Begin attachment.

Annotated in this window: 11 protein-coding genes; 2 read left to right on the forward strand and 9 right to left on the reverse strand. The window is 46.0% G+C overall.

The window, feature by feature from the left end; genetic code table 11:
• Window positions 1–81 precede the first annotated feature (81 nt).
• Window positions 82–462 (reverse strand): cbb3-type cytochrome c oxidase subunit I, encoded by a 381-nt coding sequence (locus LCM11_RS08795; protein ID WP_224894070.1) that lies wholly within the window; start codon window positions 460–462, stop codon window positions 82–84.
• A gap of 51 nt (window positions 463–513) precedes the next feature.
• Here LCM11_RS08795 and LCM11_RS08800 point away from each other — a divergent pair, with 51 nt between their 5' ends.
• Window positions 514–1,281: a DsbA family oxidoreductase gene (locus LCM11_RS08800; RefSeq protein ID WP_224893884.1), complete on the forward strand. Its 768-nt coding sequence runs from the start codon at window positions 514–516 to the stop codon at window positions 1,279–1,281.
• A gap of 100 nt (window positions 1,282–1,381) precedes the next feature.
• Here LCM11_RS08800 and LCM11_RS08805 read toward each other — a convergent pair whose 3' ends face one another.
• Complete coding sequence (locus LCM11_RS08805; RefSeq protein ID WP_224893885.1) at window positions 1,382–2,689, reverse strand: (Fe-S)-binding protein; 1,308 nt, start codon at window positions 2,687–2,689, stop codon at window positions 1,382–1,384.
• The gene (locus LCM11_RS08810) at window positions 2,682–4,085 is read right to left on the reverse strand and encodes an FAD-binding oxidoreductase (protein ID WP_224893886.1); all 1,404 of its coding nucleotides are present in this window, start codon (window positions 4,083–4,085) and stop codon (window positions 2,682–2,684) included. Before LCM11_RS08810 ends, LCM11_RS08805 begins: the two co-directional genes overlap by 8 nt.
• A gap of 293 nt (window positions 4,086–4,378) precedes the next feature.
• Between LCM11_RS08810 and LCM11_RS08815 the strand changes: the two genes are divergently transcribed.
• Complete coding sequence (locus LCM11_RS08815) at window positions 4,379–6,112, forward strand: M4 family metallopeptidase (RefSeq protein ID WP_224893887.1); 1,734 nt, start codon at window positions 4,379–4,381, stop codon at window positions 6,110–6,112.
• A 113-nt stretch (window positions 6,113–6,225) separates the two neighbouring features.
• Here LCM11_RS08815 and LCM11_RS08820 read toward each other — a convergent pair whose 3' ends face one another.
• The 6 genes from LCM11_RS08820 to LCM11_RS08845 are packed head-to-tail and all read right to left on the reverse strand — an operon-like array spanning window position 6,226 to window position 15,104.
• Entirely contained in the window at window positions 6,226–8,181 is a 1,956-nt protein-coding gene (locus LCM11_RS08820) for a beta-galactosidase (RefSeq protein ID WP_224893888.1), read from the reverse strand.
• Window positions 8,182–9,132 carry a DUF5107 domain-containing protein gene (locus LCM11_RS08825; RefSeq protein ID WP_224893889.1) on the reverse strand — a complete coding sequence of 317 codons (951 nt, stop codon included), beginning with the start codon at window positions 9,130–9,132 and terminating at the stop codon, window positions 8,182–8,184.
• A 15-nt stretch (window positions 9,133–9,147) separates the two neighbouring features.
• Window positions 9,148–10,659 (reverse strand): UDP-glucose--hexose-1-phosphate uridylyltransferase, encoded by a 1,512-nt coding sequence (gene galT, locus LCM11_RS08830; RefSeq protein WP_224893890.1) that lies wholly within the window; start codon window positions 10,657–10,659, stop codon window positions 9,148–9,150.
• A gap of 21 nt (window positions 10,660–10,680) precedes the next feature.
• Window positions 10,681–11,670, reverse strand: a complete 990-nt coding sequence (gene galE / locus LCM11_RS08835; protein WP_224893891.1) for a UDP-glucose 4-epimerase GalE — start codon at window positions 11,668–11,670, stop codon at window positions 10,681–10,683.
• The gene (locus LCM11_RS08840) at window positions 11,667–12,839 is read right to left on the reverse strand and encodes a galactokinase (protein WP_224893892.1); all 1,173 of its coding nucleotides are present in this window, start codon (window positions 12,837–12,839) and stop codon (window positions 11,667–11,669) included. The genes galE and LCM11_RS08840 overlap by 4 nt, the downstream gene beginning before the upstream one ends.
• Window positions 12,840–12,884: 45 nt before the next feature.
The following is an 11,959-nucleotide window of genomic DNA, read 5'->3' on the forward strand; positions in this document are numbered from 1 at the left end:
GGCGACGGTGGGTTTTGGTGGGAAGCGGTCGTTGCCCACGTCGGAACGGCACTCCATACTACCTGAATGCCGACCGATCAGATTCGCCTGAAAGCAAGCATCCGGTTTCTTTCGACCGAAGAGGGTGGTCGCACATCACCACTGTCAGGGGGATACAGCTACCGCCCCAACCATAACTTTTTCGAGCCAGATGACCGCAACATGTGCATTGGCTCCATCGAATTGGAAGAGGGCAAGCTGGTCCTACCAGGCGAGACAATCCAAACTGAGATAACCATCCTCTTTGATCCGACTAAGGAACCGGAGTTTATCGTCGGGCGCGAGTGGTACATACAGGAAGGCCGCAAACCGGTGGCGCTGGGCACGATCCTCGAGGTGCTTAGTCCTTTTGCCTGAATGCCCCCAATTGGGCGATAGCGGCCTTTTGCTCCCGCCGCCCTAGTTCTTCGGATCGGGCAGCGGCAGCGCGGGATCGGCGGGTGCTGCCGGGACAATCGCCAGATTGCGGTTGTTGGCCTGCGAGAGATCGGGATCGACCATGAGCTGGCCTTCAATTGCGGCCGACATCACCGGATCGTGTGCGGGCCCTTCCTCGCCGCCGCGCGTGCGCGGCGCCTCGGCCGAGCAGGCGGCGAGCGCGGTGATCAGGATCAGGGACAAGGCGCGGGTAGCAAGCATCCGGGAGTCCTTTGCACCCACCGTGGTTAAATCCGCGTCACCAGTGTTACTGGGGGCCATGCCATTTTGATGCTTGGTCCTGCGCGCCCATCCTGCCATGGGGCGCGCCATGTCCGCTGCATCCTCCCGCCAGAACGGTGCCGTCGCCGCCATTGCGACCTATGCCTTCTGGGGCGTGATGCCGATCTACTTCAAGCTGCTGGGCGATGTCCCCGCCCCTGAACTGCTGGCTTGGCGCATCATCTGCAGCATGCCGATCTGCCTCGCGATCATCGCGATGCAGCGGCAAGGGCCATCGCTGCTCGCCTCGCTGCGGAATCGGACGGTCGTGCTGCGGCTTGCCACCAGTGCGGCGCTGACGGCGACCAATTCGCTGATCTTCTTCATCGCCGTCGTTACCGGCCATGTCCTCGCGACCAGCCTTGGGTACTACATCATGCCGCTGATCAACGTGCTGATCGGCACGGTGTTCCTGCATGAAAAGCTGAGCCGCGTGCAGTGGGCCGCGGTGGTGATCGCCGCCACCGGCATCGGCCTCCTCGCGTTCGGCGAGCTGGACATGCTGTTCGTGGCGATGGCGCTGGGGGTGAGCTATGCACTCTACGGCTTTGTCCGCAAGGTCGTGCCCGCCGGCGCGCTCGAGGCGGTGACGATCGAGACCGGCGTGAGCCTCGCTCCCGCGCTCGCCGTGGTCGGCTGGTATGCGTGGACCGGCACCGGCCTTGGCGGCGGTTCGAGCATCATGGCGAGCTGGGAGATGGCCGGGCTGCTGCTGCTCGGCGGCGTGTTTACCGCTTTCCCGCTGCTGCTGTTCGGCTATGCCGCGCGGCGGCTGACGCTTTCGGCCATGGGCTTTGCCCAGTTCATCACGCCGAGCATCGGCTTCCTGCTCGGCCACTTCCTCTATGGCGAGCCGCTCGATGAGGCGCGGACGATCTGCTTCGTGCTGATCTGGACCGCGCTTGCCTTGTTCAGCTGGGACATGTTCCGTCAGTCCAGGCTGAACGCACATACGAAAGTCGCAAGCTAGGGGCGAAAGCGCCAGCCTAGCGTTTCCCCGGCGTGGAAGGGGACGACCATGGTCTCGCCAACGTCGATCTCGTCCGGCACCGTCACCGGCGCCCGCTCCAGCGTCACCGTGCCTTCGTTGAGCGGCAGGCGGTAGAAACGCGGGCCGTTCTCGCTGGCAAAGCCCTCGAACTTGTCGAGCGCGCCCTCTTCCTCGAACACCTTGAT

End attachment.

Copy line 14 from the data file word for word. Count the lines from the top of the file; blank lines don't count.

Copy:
• Complete coding sequence (locus LCM11_RS08815) at window positions 4,379–6,112, forward strand: M4 family metallopeptidase (RefSeq protein ID WP_224893887.1); 1,734 nt, start codon at window positions 4,379–4,381, stop codon at window positions 6,110–6,112.